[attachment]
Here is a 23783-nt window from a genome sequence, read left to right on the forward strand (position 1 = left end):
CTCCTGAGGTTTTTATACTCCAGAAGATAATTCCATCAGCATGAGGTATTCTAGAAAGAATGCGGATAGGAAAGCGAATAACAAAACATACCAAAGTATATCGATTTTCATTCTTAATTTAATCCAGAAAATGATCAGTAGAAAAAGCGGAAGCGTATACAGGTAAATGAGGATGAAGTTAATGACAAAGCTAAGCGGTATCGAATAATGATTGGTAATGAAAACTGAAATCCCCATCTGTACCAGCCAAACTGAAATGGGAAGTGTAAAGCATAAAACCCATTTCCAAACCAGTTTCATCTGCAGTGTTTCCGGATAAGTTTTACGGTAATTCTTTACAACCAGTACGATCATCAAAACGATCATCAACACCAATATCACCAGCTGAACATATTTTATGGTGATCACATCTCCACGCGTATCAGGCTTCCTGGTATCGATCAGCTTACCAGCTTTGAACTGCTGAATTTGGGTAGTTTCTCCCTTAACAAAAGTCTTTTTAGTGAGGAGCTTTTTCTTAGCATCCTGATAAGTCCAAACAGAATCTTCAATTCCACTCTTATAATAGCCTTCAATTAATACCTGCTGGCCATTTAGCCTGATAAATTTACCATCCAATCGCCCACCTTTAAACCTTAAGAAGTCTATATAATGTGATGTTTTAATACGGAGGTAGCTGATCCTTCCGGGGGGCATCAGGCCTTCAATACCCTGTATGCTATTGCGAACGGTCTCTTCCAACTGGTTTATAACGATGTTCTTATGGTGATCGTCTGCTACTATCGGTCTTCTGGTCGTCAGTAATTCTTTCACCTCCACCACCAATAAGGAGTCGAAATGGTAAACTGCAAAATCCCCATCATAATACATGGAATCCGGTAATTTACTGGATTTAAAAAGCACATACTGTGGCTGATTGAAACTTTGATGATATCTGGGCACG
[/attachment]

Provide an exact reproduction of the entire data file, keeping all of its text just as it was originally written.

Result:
Here is a 23783-nt window from a genome sequence, read left to right on the forward strand (position 1 = left end):
CTCCTGAGGTTTTTATACTCCAGAAGATAATTCCATCAGCATGAGGTATTCTAGAAAGAATGCGGATAGGAAAGCGAATAACAAAACATACCAAAGTATATCGATTTTCATTCTTAATTTAATCCAGAAAATGATCAGTAGAAAAAGCGGAAGCGTATACAGGTAAATGAGGATGAAGTTAATGACAAAGCTAAGCGGTATCGAATAATGATTGGTAATGAAAACTGAAATCCCCATCTGTACCAGCCAAACTGAAATGGGAAGTGTAAAGCATAAAACCCATTTCCAAACCAGTTTCATCTGCAGTGTTTCCGGATAAGTTTTACGGTAATTCTTTACAACCAGTACGATCATCAAAACGATCATCAACACCAATATCACCAGCTGAACATATTTTATGGTGATCACATCTCCACGCGTATCAGGCTTCCTGGTATCGATCAGCTTACCAGCTTTGAACTGCTGAATTTGGGTAGTTTCTCCCTTAACAAAAGTCTTTTTAGTGAGGAGCTTTTTCTTAGCATCCTGATAAGTCCAAACAGAATCTTCAATTCCACTCTTATAATAGCCTTCAATTAATACCTGCTGGCCATTTAGCCTGATAAATTTACCATCCAATCGCCCACCTTTAAACCTTAAGAAGTCTATATAATGTGATGTTTTAATACGGAGGTAGCTGATCCTTCCGGGGGGCATCAGGCCTTCAATACCCTGTATGCTATTGCGAACGGTCTCTTCCAACTGGTTTATAACGATGTTCTTATGGTGATCGTCTGCTACTATCGGTCTTCTGGTCGTCAGTAATTCTTTCACCTCCACCACCAATAAGGAGTCGAAATGGTAAACTGCAAAATCCCCATCATAATACATGGAATCCGGTAATTTACTGGATTTAAAAAGCACATACTGTGGCTGATTGAAACTTTGATGATATCTGGGCACG